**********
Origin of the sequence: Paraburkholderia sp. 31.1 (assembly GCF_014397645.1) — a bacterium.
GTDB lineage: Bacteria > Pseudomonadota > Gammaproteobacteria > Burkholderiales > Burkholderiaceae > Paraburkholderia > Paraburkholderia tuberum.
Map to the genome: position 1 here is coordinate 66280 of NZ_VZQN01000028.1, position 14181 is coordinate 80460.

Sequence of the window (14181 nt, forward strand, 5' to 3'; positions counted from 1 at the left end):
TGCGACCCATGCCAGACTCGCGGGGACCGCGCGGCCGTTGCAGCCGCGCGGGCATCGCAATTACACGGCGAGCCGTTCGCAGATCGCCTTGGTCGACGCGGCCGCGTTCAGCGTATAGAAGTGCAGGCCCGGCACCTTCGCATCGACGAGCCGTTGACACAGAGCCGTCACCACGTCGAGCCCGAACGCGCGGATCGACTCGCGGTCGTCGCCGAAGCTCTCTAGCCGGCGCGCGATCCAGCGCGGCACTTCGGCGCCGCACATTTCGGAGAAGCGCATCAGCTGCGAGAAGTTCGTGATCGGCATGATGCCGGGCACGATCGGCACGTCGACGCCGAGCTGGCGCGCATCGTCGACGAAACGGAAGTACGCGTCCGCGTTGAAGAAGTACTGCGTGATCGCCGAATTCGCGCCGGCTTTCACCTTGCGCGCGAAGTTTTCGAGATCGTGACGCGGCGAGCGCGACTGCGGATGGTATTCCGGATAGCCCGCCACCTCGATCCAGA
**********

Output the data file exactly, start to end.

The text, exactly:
Origin of the sequence: Paraburkholderia sp. 31.1 (assembly GCF_014397645.1) — a bacterium.
GTDB lineage: Bacteria > Pseudomonadota > Gammaproteobacteria > Burkholderiales > Burkholderiaceae > Paraburkholderia > Paraburkholderia tuberum.
Map to the genome: position 1 here is coordinate 66280 of NZ_VZQN01000028.1, position 14181 is coordinate 80460.

Sequence of the window (14181 nt, forward strand, 5' to 3'; positions counted from 1 at the left end):
TGCGACCCATGCCAGACTCGCGGGGACCGCGCGGCCGTTGCAGCCGCGCGGGCATCGCAATTACACGGCGAGCCGTTCGCAGATCGCCTTGGTCGACGCGGCCGCGTTCAGCGTATAGAAGTGCAGGCCCGGCACCTTCGCATCGACGAGCCGTTGACACAGAGCCGTCACCACGTCGAGCCCGAACGCGCGGATCGACTCGCGGTCGTCGCCGAAGCTCTCTAGCCGGCGCGCGATCCAGCGCGGCACTTCGGCGCCGCACATTTCGGAGAAGCGCATCAGCTGCGAGAAGTTCGTGATCGGCATGATGCCGGGCACGATCGGCACGTCGACGCCGAGCTGGCGCGCATCGTCGACGAAACGGAAGTACGCGTCCGCGTTGAAGAAGTACTGCGTGATCGCCGAATTCGCGCCGGCTTTCACCTTGCGCGCGAAGTTTTCGAGATCGTGACGCGGCGAGCGCGACTGCGGATGGTATTCCGGATAGCCCGCCACCTCGATCCAGA